I unlocked my office door and dropped my church keys on my desk. Starting my first youth ministry job had my head spinning with questions:
What do I need to know starting out?
How can I best minister to the youth in my care?
Where do I learn to handle all the pressures that immediately come to me? Balancing parents, church leadership, pastoral staff and the church secretary is already a struggle.
Now, looking back as a 30 year ministry veteran, what advice would I give to that guy standing in his new office?
I began youth ministry in the early 1980’s at the “wise old” age of 19. Like most my age, I was still trying to figure out what I wanted to do career-wise. I leaned toward an occupation as a Ranger working in a nearby National Park, but my pastor and youth pastor had a different plan for me. In between my freshman and sophomore years of college my church took me on as a summer intern. Like many interns I loved it and thought, “I can get paid to do this fun stuff?” This experience kindled an interest and passion for ministry that has carried me through to this day.
After a 34 year ministry journey, which includes a wide variety of ministry roles, I am now in my mid-50’s and invest in training and preparing people for entrepreneurial ministry as a faculty member at Tabor College.
Looking back I feel like I have learned a few things over the past years, and this post is the first in a blog series called, “Notes to my younger self.” In future posts I plan to share stories from my Youth Ministry past and offer insights I wished I would have known back then. Hopefully, by listening in on this conversation, it will also help you who read it today.
Before jumping into the series, first a bit about me. When I was starting 7th grade, my parents moved us to a new community. With the move came a new church which became a vocation-shaping place for me. I met pastor Bob Clayton and youth pastor Carman Ruggeri, who were to have a life-long impact on my call and vocation. During those years Bob and Carman began to invite me into the vocation of ministry. They modeled what the book Growing Young identified in chapter 2 as “unlocking keychain leadership.” Bob and Carman continually called me into ministry leadership, even when I initially resisted. When I finally accepted their “summons,” they provided access to get involved right away, which led to the summer internship.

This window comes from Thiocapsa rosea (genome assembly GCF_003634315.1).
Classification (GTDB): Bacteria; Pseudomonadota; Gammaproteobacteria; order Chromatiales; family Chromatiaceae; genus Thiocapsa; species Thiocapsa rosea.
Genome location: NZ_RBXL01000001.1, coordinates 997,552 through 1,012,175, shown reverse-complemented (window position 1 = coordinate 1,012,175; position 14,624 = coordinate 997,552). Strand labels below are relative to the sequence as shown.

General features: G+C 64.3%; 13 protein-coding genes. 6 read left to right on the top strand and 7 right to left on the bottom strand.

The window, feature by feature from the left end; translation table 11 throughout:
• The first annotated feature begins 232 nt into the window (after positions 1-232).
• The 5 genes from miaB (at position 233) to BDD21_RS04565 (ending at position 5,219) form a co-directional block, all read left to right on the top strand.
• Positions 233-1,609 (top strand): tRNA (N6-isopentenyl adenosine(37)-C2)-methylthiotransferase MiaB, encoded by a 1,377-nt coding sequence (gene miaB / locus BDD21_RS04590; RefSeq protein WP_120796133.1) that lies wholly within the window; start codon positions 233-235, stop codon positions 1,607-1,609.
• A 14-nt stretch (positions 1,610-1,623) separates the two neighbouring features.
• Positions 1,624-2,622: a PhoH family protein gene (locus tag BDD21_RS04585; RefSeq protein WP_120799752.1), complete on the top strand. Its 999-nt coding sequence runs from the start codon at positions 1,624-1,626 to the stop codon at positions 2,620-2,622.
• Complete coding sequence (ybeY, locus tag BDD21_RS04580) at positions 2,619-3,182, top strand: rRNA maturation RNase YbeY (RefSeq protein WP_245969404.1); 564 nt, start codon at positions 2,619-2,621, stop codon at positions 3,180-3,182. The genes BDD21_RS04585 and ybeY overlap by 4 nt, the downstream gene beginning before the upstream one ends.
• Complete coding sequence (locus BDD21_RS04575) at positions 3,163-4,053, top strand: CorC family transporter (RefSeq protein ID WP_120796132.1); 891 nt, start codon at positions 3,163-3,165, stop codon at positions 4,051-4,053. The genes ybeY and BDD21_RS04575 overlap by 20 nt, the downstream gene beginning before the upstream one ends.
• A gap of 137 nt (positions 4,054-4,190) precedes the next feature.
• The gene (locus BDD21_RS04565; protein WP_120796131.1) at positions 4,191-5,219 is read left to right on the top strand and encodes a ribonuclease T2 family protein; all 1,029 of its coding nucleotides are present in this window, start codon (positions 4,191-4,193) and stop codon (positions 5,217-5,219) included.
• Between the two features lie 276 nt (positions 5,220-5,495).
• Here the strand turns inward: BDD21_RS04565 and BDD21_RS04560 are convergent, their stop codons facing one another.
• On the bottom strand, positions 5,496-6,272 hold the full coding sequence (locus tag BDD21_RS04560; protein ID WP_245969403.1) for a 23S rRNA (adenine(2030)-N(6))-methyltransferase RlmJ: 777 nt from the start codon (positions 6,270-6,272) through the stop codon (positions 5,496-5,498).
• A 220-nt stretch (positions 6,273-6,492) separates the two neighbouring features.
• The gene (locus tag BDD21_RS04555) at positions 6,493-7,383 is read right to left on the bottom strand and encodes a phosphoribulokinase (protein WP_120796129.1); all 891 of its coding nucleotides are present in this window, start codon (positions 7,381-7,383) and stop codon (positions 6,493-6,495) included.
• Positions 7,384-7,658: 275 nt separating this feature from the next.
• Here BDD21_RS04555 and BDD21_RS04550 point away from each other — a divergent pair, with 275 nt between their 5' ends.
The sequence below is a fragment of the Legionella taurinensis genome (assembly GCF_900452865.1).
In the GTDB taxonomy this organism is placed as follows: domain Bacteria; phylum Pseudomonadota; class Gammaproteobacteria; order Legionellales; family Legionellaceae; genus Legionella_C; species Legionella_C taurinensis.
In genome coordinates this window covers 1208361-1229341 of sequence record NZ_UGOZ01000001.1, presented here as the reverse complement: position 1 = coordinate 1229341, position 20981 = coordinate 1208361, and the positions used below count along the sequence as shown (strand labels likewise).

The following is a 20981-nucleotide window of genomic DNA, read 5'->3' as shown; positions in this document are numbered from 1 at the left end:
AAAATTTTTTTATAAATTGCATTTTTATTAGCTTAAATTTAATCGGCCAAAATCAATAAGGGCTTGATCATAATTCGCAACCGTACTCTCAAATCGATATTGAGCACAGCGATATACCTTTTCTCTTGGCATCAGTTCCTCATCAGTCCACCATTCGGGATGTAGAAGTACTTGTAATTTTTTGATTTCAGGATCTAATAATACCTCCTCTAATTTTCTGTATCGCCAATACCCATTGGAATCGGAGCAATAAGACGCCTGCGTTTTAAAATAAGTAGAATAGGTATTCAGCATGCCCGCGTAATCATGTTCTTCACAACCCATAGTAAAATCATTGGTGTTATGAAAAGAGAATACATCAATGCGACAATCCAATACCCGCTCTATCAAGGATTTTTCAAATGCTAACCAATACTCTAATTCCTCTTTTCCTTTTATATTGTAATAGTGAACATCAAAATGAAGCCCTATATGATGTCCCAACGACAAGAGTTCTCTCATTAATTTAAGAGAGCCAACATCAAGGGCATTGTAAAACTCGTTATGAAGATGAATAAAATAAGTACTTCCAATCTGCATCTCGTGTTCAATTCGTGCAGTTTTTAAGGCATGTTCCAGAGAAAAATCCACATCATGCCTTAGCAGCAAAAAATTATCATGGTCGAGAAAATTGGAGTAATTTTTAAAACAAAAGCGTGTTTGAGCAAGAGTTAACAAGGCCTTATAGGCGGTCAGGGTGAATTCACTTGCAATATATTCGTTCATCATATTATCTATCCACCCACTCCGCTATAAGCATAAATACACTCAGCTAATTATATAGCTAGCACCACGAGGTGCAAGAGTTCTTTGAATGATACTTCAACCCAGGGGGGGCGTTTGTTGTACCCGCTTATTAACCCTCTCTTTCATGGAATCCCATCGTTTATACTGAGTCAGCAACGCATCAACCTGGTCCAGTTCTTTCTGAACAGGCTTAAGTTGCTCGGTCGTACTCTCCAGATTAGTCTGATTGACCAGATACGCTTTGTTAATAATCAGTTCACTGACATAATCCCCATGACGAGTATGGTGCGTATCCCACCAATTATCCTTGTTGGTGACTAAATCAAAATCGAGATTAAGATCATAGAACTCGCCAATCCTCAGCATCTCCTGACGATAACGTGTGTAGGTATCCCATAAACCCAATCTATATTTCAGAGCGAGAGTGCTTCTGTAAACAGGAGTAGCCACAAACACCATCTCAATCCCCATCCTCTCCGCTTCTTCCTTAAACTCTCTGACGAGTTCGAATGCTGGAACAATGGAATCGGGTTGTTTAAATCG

I graduated from Fresno Pacific, a Christian college, with a Christian Ministry degree. However, I did not feel adequately prepared to launch out and run my own youth group so I joined “Christian Service,” a two year peace-corps type program run by the Mennonite Brethren church for young adults working in a variety of ministries. For me, this was an excellent way to get youth ministry experience and learn under the watchful eye of Bruce Porter, a youth ministry veteran. When I completed the 2 year program, I felt better prepared to launch out and serve on my own.
I spent an additional two years as a youth pastor then transitioned to Seminary where I also worked part time in a church. During that time, ministry expanded to include worship leading and involvement with general church leadership. After graduating from Seminary, my wife and I moved to England to work with Youth for Christ. More on that experience in future posts.
Along the way I have had other great youth ministry mentors. Still, there were tough things I learned along the way that in hindsight I want to reflect on. The next blog posts will do just that.
For this first post, a couple of questions to ponder:
- Who are the people in your life who have encouraged you into ministry? Have you thanked them? If not, send a note or text today.
- If you “hold the keys” at your ministry, with whom are you sharing them? See the book Growing Young from Fuller Youth Institute for more info.
- Even if you’re new in ministry, what have you learned that you would share with an earlier version of yourself? Write that down and share it with someone who is newer than you in youth ministry.
Written by Rick Bartlett – you can reach out to Rick here at email@example.com